Penguin Random House, the largest book publisher in the world, is chopping off its self-publishing arm. The company said Tuesday that it has sold Author Solutions—the self-publishing author-tools platform that it bought in 2012—to an unnamed affiliate of US private equity firm Najafi Companies for an undisclosed sum.
Whether driven by sinking profits or negative publicity, Penguin Random House’s exit from self-publishing is an admission of defeat: The giant self-publishing market essentially now falls largely to Amazon, which already churns out an estimated 85 percent of self-published titles via its various platforms.
While Author Solutions will likely continue to run as a self-publishing business, it seems traditional publishing companies have largely decided to steer clear of Amazon in this area.
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Traditional Publishing: What Is It Good for? (Jane Friedman)
When I first started working in publishing, no one questioned the value of a publisher. Now they do. When I tell nonfiction writers they need to demonstrate to the agent/editor they have a big enough platform—enough visibility—to sell books without the help of a publisher, they’ll ask, “What’s the publisher for then?” When I tell fiction writers that their work needs to be compelling, polished and ready for publication before they query, they’ll ask, “What’s the publisher for then?”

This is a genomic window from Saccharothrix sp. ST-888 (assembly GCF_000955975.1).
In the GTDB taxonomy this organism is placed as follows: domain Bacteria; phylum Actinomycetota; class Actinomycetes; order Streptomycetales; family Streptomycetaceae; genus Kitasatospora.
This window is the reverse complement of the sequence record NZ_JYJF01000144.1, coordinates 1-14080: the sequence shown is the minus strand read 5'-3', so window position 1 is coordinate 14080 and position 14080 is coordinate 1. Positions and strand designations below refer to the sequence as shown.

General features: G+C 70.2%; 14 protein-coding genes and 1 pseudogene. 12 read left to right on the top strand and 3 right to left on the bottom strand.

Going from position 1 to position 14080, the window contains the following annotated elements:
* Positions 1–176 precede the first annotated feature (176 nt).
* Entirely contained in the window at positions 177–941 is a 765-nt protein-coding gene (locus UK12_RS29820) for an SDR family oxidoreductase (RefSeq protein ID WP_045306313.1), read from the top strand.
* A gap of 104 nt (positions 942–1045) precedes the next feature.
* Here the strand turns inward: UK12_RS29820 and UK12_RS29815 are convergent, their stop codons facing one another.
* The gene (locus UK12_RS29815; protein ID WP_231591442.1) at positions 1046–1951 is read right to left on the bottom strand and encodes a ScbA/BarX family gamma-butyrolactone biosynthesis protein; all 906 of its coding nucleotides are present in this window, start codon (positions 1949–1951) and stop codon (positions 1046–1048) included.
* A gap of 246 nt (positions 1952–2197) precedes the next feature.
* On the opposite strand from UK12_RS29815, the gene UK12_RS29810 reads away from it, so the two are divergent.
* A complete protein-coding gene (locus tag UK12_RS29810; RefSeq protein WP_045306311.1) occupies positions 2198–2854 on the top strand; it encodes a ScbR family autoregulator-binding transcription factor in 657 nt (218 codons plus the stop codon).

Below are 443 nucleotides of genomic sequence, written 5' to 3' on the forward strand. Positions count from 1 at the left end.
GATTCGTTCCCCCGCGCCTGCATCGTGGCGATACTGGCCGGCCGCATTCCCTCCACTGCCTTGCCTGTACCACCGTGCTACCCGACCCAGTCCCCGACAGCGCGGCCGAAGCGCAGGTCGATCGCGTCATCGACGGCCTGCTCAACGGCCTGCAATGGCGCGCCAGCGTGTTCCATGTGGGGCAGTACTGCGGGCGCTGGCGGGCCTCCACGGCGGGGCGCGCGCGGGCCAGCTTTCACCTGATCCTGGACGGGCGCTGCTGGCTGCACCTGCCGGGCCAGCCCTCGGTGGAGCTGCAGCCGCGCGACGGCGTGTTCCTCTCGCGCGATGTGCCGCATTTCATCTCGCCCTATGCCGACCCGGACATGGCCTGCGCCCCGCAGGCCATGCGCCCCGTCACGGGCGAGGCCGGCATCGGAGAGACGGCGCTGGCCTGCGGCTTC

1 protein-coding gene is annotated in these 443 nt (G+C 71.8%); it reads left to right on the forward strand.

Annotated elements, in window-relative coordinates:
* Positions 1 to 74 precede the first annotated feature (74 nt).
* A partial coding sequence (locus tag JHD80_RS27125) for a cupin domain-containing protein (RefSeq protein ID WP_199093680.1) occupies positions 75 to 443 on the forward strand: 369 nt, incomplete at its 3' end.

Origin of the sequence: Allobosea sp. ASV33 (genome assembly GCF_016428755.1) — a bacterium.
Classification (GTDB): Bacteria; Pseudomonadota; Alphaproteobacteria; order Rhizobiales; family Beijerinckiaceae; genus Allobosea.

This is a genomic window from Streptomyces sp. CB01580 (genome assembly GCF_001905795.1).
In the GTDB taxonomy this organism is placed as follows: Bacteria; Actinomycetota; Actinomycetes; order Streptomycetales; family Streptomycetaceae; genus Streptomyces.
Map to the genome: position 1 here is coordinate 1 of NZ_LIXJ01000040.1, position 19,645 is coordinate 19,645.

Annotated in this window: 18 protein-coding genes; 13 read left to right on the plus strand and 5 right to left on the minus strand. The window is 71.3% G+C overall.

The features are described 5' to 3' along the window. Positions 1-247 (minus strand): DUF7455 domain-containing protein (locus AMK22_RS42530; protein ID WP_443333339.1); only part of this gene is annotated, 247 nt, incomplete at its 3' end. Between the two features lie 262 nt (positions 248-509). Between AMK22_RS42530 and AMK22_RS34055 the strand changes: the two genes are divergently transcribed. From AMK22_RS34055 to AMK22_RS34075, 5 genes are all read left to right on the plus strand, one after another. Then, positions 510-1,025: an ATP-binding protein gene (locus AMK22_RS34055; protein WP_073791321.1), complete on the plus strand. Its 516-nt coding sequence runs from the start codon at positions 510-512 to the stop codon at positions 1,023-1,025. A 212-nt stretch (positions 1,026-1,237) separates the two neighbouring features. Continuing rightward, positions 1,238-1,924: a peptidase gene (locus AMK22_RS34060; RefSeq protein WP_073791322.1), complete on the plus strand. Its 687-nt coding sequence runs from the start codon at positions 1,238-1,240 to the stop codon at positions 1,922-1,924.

Ebook Authors May Be an Endangered Species, But We Can Fight Back (Guardian)
The Society of Authors has warned of the abysmal pay received by many writers. Yet with innovation—and the book-buying public’s support—we may yet survive.
A Manifesto for Digital Freedom in Storytelling (Futurebook)
Advocates of print books carp at ebooks. Self-published and traditionally published authors snipe at each other. The trade authors accuse the self-published authors of putting out tripe and crap; the self-publishing authors accuse trade authors of snobbery. And everyone hates digital. Ok, not everyone. But some people seem to overlook the wonderful benefits of various publishing modes these days.
Intellogo’s Tools for Self-Publishing Platforms (Pub Perspectives)
Intellogo Founder and CEO Neil Balthaser examines the challenge of discoverability and provides a solution for the flood of content on self-publishing platforms.
Barnes & Noble Reports Holiday Sales Results (DBW)
Barnes & Noble reported sales for the nine-week holiday period ending January 2nd, 2016. Core comparable store sales, which exclude NOOK products, increased 1.6 percent, marking the second consecutive holiday increase.
Pearson Rebrand to Reflect 100% Focus on Education (Bookseller)
Pearson has rebranded to reflect its 100-percent focus on education. The rebrand launched on Monday with Pearson intending to roll out its redesign globally over the next two years. Designed to work flexibly within a wide range of international markets and cultures, age ranges and audiences, and, importantly, “to work on all different applications,” the rebranding is hoped to be “used and built on” as well as “played with” to “deliver better learning experiences” worldwide, according to a Pearson-commissioned video telling its “design story.”
Will Amazon Pantry and Fresh Succeed in 2016? (Econsultancy)
I thought the most interesting response to Amazon Pantry came from US consumers who saw it as reneging on Amazon’s USPs of free and fast delivery. That’s because although pricing is competitive for groceries, Prime users are used to free delivery, not another $5.99 on top of their membership. Additionally, Pantry deliveries take up to four business days in the US, as opposed to 1-2 days for Prime deliveries.